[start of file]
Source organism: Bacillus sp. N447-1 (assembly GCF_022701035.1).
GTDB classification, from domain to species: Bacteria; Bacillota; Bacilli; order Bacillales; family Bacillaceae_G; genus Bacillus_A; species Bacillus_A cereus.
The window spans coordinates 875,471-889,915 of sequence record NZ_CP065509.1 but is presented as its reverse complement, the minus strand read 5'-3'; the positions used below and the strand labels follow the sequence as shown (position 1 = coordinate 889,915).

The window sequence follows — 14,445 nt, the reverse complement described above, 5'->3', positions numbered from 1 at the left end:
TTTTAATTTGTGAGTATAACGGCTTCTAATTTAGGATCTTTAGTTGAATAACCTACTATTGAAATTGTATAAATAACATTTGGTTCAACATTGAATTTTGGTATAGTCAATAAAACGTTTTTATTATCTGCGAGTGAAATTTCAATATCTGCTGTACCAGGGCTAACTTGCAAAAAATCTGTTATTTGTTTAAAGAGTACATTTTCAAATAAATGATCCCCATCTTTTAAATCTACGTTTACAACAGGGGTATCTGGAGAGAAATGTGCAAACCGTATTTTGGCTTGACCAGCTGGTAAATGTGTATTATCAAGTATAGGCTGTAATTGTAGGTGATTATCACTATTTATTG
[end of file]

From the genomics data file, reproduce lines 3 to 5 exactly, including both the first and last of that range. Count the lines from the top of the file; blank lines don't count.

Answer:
The window spans coordinates 875,471-889,915 of sequence record NZ_CP065509.1 but is presented as its reverse complement, the minus strand read 5'-3'; the positions used below and the strand labels follow the sequence as shown (position 1 = coordinate 889,915).

The window sequence follows — 14,445 nt, the reverse complement described above, 5'->3', positions numbered from 1 at the left end:
TTTTAATTTGTGAGTATAACGGCTTCTAATTTAGGATCTTTAGTTGAATAACCTACTATTGAAATTGTATAAATAACATTTGGTTCAACATTGAATTTTGGTATAGTCAATAAAACGTTTTTATTATCTGCGAGTGAAATTTCAATATCTGCTGTACCAGGGCTAACTTGCAAAAAATCTGTTATTTGTTTAAAGAGTACATTTTCAAATAAATGATCCCCATCTTTTAAATCTACGTTTACAACAGGGGTATCTGGAGAGAAATGTGCAAACCGTATTTTGGCTTGACCAGCTGGTAAATGTGTATTATCAAGTATAGGCTGTAATTGTAGGTGATTATCACTATTTATTG